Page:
German and English similarities 2023

German and English similarities 2023

These article is on German and English similarities. There are more similarities than there are differences because German was the root language for English.

While there are certainly a lot of similarities between German and English, there are some parts of the languages that are very different.

If you are adult learner with no previous knowledge of German language, than this article is for you. It will provide all the basics of German Language with comparison of English Language. So you can easily relate German Language with English.

My aim is to give you idea how Language works, so that you can get quick overview before you start learning the German Language. And i assume that you know English Language very well.

Guten Tag, wie heißen Sie? (Good afternoon, what is your name?)

Woher kommen Sie, Herr Musil? (Where are you from, Mr. Musil?)

Entschuldigung, sprechen Sie Deutsch? (Excuse me, do you speak German?)

Examples: for Informal way, you can use du.

Was kaufst du online? (What do you buy online?)

Gehst du nach Hause? (Are you going home?)

Currency German vs English

In English, you say one Eurotwo Euros. Not in German! It’s always just Euro in German. That would apply for other currency dollar also.

Examples:

Der Tee kostet sieben Euro! (The tea costs seven euros!)

Die Milch kostet zwei Euro: (The milk costs two Euros.)

Same Words English vs German

Before you start learning German, you should know that you already know some German words without actually being aware of it.

Many words share the same roots, such as word and Wort, or house and Haus.

Many words, such as Football and Sandwich are the same in English and German.

There are the same or very similar words in English and German. While, You should start with these words.

  • active: aktive
  • acute: akut
  • adapter: Adapter
  • address: Adresse
  • affair: Affäre
  • agent: Agent
  • alcohol: Alkohol
  • altar: Altar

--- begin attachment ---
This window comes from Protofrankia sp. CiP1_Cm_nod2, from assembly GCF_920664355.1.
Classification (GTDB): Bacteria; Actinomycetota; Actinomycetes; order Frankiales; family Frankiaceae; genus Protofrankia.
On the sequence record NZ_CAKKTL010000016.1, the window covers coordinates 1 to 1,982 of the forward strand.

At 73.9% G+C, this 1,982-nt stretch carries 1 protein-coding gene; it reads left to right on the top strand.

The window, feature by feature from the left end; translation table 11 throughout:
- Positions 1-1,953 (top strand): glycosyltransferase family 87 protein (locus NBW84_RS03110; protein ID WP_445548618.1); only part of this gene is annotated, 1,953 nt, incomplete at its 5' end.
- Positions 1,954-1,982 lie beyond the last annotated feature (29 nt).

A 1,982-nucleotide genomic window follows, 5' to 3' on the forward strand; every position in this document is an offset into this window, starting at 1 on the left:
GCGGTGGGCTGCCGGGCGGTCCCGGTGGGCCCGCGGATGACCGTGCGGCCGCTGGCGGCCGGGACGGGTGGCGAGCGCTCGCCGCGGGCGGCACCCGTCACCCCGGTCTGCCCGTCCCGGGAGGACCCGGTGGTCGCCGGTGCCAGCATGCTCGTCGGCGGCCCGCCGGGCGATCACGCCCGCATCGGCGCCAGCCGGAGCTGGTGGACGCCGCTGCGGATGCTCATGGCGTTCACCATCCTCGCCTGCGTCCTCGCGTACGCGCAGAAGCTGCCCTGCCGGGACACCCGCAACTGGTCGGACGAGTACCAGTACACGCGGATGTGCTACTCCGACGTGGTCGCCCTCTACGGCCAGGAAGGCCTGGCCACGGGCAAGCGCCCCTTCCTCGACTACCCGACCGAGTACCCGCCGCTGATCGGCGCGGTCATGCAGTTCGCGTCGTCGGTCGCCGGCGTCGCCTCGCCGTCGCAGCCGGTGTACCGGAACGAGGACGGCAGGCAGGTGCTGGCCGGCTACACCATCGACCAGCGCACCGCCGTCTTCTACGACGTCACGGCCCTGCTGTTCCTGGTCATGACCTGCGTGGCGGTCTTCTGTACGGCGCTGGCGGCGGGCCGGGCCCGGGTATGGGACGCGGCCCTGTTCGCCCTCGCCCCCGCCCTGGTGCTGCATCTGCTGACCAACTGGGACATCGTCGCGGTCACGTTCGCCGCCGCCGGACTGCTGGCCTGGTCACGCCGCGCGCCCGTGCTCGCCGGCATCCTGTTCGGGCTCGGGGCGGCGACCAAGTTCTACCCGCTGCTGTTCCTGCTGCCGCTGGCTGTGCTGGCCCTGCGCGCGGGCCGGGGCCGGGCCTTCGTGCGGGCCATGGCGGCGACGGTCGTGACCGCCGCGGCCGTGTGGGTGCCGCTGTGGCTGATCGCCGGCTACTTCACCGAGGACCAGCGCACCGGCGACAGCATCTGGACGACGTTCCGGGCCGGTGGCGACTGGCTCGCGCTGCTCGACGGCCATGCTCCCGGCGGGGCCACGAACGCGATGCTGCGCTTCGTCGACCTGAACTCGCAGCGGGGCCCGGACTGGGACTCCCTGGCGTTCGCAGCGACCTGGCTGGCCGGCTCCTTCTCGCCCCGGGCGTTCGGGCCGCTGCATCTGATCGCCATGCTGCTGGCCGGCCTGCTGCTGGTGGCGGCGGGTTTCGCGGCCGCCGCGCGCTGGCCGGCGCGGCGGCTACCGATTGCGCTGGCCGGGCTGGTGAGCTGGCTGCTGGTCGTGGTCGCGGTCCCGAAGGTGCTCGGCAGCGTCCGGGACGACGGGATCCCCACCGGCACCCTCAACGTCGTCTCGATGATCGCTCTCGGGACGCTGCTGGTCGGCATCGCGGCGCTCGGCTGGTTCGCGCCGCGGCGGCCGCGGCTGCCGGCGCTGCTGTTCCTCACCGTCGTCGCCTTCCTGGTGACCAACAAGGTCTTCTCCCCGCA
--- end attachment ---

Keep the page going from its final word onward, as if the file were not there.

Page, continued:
• anarchy: Anarchie
  • angel: Engel
  • architect: Architekt
  • army: Armee
  • athlete: Athlet
  • baby: Baby
  • balcony: Balkon
  • banana: Banane
  • bank: Bank
  • battery: Batterie
  • bear: Bär
  • bed: Bett
  • bitter: bitter
  • blind: blind
  • blue: blau
  • boat: Boot
  • bus: Bus
  • bread: Brot

There are more similar words in between German and English as given below:

  • cafe: Café
  • calendar: Kalender
  • calorie: Kalorie
  • camera: Kamera
  • candidate: Kandidat
  • cannibal: Kannibale
  • cannon: kanone
  • card: Karte
  • creative: kreativ
  • date: Datum
  • disco: Disko
  • discussion: Diskussion
  • doctor: Doktor
  • drink: trinken
  • drug: Droge
  • dolphin: Delphin
  • dock: Dock
  • discipline: Disziplin

German and English similarities

German and English are very close to each other. Here are some major similarities:

  • Both languages use the Latin alphabet.
  • Normally, sentences follow Subject-Verb order.
  • Questions have Verb-Subject order or Adverb-Verb-Subject order.
  • Both languages have prepositions, conjunctions, adverbs, nouns, verbs, interjections, pronouns, and adjectives.
  • The indirect object usually comes before the direct object.
  • There are contractions in both German and English.
  • Many words share the same roots, such as word and Wort, or house and Haus.
  • Many words, such as Football and Sandwich are the same in English and German. As you can see, German is very much like English.

Differences between German & English

There are, however, differences between German and English:

  • German has genders; every noun is either masculine, feminine, or neuter.
  • German has three different words for “you”, while English has only one. There are even four if you count the impersonal “man”.
  • German has more verb forms than English.
  • German has more letters than and different pronunciations from English.
  • German is the only known written language where all nouns are capitalized, regardless of whether or not it is a proper noun.
  • Sometimes in German the verb will be the last word of a sentence.
  • There are no helping verbs in German.
  • Adjectives will have different endings based on the noun they are modifying in German.
  • German is more ‘guttural’. In German, you talk in the back of your mouth.
  • “I” (ich) is only capitalized if it is the first word of the sentence.
  • In German, there are four cases; in English, there are three.

You can contact here, if you need help or have any questions about German or English. While, you can write questions in comment box section also.

Akwaowo Akpan
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